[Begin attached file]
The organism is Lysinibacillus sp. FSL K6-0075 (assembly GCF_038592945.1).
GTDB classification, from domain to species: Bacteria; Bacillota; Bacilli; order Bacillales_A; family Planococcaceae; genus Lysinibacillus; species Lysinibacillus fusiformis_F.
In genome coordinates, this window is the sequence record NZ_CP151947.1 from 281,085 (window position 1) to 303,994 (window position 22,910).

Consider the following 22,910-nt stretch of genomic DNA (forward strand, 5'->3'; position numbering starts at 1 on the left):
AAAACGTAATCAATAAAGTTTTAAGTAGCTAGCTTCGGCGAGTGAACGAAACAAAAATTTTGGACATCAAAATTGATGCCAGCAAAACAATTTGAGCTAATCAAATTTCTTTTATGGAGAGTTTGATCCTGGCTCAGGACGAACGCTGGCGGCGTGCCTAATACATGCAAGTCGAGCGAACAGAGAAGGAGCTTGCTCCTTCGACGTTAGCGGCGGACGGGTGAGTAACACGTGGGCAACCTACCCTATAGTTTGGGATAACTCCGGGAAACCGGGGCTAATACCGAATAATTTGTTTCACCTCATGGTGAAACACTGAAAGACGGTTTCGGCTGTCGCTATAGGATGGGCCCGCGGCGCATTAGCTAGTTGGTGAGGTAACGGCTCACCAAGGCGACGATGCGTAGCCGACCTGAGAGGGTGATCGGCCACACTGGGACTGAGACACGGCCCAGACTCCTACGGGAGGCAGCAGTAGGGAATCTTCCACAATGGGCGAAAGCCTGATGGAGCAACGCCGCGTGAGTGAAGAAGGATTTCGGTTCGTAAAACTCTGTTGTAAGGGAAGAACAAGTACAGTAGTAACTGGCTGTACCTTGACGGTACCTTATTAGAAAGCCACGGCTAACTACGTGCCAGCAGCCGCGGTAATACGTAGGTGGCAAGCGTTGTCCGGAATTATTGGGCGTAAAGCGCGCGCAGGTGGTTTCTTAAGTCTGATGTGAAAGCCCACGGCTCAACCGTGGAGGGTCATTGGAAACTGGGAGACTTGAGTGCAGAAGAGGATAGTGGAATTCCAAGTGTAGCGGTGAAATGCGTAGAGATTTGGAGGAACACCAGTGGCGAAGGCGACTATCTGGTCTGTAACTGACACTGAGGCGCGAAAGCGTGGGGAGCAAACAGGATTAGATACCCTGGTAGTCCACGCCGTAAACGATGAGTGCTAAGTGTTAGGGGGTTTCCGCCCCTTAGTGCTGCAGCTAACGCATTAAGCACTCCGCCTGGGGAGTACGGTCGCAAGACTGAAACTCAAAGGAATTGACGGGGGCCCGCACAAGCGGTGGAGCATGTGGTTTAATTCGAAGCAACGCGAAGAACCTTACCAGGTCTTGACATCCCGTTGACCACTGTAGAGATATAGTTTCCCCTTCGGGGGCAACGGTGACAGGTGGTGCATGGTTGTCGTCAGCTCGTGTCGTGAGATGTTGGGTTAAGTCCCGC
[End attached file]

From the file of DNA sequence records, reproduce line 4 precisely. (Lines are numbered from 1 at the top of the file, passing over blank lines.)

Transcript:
Consider the following 22,910-nt stretch of genomic DNA (forward strand, 5'->3'; position numbering starts at 1 on the left):